Tomma Abts

b. 1967

German-born, London-based artist Tomma Abts makes complex abstract paintings in oil or acrylic. These small-scale works  are flat, spare, linear compositions that feature designs of colored lines, planes, geometric shapes, and arcs. She takes the titles for most of her works from a German book of first names.

Abts studied at Hochscule der Künste in Berlin from 1988 to 1995, after which she received a grant and moved to London where she now lives and works.

Most of her paintings are rectangles of equal size (19.8 by 15 inches) while some may have rounded edges or cut corners. She begins each work without preliminary sketches, and her paintings evolve by overpainting and reworking the image.  While abstract, the works are illusionistic, having three-dimensional effects and highlights.  She also works with pencil and color pencil drawings. She has even made casts of her paintings. 

Her paintings involve complex shapes in a color scheme that is rich but neutral.  The colors are not naturally vibrant but do work with each other’s tones.  A 3D effect comes from layering and over-painting.  Her works display balance without symmetry and luminosity without harsh colors. 

Her 2013 “Luer” has two ribbonlike bands interwoven in a composition-spanning loop. One band is an inch wide in an ombre pattern of black and beige. The other band is very thin and painted dark grey with short bands of orange, red, violet, and blue. The ribbons appear to undulate in the shallow pictorial space.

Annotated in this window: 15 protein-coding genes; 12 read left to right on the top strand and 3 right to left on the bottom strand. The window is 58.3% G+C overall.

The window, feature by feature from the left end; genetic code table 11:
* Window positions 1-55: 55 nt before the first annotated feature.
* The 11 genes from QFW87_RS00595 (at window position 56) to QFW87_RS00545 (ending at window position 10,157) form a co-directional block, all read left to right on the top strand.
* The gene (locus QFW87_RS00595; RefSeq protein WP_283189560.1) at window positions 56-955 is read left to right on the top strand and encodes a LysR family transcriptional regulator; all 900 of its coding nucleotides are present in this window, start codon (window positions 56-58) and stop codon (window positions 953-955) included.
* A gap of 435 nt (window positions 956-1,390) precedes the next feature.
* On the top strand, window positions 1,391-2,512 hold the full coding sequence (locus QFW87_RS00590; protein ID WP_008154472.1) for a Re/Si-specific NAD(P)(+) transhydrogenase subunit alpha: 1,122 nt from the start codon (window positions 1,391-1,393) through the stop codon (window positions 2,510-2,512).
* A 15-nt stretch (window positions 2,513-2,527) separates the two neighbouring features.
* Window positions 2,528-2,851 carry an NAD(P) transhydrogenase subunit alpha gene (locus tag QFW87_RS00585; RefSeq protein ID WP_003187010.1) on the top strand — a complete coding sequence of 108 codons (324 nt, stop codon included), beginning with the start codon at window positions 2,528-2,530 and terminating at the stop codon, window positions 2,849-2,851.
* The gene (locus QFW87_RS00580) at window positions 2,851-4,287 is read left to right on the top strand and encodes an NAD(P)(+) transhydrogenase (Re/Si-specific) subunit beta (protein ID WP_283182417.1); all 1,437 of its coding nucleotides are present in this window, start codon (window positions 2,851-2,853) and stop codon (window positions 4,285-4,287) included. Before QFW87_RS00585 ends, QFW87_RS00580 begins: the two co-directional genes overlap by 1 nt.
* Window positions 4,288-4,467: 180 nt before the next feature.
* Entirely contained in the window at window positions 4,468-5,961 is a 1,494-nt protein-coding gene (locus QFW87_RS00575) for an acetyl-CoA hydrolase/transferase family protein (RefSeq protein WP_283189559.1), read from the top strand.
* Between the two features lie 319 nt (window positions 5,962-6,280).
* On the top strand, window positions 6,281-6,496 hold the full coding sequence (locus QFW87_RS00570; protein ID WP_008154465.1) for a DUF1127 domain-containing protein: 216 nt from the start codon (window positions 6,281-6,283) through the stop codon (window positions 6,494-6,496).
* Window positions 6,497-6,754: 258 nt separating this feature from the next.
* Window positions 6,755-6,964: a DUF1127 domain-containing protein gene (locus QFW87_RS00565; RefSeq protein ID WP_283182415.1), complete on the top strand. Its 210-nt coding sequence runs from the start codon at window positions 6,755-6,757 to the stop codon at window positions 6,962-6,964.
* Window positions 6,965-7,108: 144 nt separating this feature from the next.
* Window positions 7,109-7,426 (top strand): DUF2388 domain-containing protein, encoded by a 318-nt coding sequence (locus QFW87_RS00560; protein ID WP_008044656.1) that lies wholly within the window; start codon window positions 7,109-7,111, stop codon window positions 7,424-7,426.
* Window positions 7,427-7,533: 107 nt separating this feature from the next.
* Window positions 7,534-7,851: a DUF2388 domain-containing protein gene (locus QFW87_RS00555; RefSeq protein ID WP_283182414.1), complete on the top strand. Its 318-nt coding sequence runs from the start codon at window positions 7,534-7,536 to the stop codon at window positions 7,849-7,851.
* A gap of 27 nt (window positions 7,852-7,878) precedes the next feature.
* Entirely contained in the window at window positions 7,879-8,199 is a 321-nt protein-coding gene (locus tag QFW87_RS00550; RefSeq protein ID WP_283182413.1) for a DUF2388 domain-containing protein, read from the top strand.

Abts has had numerous solo exhibitions at: the Aspen Art Museum, Kunsthalle Dusseldorf, New York’s New Museum, Los Angeles’Hammer Museum, Kunsthalle Basel, Dublin’s Douglas Hyde Museum, and in 2018 at London’s Serpentine Gallery, which traveled to the Art Institute of Chicago.

In 2006, Abts was the first woman to win the Turner Prize, organized by Tate Gallery in London. Her work has been included in major exhibitions such as the Berlin Biennial, Carnegie International, and Istanbul Biennial and others.

Her work is in the permanent collections of Art Institute of Chicago, Baltimore Museum of Art, Carnegie Museum of Art, Hammer Museum, Los Angeles County Museum of Art, Museum of Modern Art in New York and San Francisco, Tate Britain, and the Walker Art Center in Minneapolis.

More here.

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